- One Soldier
Steven Wright in One Soldier
Directed by Steven Wright Starring Sandi Carroll
Release date(s) March 1999 Running time 30 mins Country United States
One Soldier is a black-and-white short film (30 min) from 1999 starring and directed by Steven Wright. Also starring is Sandi Carroll. The film tells the story of a confused soldier (played by Wright) who narrates throughout the movie his bizarre thoughts about the army and war in general, using Wright's trademark deadpan humor. Some of One Soldier was filmed on Block Island, an island off the coast of Rhode Island. Horses from a local stable on the island, Rustic Rides Farm, were used for the scene of Wright with horses on the beach.
The film is told entirely in retrospect, from a veteran of the American Civil War who may already be executed. During the war, his job was to play music for a general who decided, in the soldier's words, "where hundreds of men would die." He has come home from the war skeptical about the meaning of life (or even that there is a meaning), and trying to search for answers. He attempts to express his thoughts and doubts to his wife Becky, but she remains unconvinced that life is horrible and thinks he is crazy and going to hell. Convinced that people have come to have too much influence over art, he tries to play music not written by people by drawing music lines on his glasses and playing the stars as if they were notes. He also tries to get in touch with God, but, not wanting to be intrusive, he merely hangs about outside the church and whispers through the windows, "God...hey, God...what're you doin'?"
Finally, after many hints, it is revealed why he is sentenced to death: he fought in the war because a rich man paid him to fight in his (the rich man's) place. When the rich man showed up to see how he was fighting, he found the soldier standing and playing the concertina during a battle. The rich man gave him a gun and started yelling at him, so in frustration the soldier shot the rich man instead of the Confederates, picked up the concertina, and left him lying in the field. "He killed the wrong man in the war."
As he is about to be executed, the soldier has an epiphany: "My God...I wasted my whole life thinking about this stuff. I should have just gone fishing! I should have had a sandwich, or had a few laughs! Now I get it!" His illumination is cut off by the firing squad.
He (in spirit form?) walks through a graveyard, and muses, "I'm gonna miss being alive." The credits follow.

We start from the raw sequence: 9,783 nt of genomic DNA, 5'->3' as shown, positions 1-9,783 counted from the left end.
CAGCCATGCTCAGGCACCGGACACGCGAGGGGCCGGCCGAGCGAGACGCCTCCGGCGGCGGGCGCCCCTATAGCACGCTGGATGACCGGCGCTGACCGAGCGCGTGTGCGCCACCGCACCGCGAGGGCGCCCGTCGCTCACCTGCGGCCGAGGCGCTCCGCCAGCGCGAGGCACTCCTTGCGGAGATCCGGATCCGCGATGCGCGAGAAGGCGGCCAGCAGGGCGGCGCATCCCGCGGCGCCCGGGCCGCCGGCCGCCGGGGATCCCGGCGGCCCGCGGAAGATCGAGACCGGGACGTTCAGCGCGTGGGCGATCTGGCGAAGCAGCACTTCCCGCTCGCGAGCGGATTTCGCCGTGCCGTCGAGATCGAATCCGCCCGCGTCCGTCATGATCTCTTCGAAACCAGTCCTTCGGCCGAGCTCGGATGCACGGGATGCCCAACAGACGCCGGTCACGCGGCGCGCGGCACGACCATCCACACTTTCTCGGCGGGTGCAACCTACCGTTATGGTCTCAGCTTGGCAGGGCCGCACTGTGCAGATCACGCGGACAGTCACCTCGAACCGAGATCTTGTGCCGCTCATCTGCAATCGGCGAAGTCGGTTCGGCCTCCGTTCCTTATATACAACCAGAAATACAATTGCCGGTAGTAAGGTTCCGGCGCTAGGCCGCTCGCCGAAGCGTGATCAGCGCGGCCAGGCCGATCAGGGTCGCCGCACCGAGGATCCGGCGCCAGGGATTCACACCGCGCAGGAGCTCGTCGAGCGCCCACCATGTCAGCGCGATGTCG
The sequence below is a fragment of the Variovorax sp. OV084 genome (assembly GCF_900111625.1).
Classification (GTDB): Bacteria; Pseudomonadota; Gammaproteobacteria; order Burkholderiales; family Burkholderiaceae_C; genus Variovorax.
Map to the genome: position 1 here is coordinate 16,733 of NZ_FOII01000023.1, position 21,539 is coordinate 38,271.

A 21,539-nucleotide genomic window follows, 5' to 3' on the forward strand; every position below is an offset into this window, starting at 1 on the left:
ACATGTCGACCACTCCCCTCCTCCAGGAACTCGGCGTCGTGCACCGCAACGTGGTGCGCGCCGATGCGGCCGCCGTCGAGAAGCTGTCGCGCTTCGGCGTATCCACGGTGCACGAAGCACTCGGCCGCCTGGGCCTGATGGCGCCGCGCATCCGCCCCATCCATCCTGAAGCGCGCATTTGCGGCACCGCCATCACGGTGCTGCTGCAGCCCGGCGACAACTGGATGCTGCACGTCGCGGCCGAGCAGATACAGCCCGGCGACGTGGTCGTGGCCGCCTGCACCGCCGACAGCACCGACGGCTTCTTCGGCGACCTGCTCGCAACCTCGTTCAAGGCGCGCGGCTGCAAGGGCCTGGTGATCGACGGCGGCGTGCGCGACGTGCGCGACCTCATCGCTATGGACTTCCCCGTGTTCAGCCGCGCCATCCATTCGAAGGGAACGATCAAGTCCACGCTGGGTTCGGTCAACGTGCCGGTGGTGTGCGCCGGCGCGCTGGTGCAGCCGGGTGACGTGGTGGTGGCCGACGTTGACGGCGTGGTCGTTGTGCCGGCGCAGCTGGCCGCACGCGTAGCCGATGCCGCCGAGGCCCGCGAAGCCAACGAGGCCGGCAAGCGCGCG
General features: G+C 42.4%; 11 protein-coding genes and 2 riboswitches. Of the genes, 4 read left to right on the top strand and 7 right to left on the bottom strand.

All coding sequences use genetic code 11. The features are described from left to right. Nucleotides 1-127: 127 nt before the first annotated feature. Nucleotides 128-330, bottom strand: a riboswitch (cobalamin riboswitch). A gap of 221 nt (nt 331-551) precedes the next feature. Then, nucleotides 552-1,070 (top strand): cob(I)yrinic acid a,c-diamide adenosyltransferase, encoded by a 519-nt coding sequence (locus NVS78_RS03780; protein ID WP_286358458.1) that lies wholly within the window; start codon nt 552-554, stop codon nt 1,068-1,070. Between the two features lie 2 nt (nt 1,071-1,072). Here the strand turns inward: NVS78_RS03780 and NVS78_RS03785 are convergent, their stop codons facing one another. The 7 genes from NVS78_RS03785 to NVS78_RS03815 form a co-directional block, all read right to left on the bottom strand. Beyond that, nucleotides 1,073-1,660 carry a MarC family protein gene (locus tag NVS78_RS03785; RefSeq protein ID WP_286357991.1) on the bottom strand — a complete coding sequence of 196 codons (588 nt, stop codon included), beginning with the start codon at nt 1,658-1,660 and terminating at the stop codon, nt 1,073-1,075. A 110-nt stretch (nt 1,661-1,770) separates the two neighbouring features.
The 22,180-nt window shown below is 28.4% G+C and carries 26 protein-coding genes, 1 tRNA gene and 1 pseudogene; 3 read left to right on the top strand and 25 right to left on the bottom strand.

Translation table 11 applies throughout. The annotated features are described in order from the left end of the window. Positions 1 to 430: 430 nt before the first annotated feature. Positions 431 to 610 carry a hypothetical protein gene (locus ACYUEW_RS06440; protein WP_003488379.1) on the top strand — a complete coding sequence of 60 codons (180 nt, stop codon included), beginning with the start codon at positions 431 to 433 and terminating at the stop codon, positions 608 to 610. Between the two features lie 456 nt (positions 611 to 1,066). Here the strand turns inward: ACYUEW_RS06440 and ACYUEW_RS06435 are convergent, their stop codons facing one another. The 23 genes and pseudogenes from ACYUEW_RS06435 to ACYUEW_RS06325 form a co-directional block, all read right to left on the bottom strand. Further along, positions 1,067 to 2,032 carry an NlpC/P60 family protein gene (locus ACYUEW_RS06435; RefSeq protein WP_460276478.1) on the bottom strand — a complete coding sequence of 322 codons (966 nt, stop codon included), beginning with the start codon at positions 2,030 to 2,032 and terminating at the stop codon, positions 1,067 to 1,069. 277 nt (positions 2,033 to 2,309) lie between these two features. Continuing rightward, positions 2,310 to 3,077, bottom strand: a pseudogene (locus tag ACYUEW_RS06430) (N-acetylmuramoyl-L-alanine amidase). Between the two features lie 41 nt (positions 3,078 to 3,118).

Becky: Didn't your grandfather commit suicide?
Soldier: Yeah, I mean, I'm not saying that's something you should do...but, what he used to say was, just because you leave the table in the middle of dinner doesn't necessarily mean you didn't like the food.
Becky: Is that supposed to mean something? All that means is that insanity is hereditary.
Becky (finding the soldier sitting in front of a fireplace with no fire): Why isn't there a fire?
Soldier: There is a fire, it's just not here. There is no fire because there is no wood. I mean, there's no wood in here.
Becky: Didn't you just chop a big tree down yesterday?
Soldier: Yes. I chopped it down. And I dragged it back to the house, chopped it into little pieces, and stacked it behind the house. But I can't burn it. I can't do it. The tree was standing there so tall...I mean, who am I to cut it down?
Becky: Honey, you're thinking too much again. Just relax and...and don't think so much.
Soldier: ...the tree!
The soldier is lying on the floor, staring off into space.
Becky: What are you doing?
Soldier: I'm waitin' for the moon to pass by that window.
Becky: I have something important to tell you. I'm going to have a baby.
Soldier (monotone): That's wonderful. That's fantastic. A little child from the world of children. Oh God, oh Becky, I don't care if it's a boy or a girl as long as it's a boy. Just think, little tiny fingers and little eyeballs. Oh my God, let's boil the water now! Let's boil all the furniture! I'm gonna go outside and boil the horses! Maybe we shouldn't name him, that way he can never be drafted. Oh, it almost makes we want to get up off the floor. How do you feel Becky?
Soldier: Little baby gets to be inside of you all the time ... I'm jealous! What if the little baby doesn't want to live in this house? What if he doesn't want to live here with us? And then, when that little baby is about 80 years old, we'll just be dust! Oh, Becky, I love you!
With that, he crosses his legs and stares out the window again.
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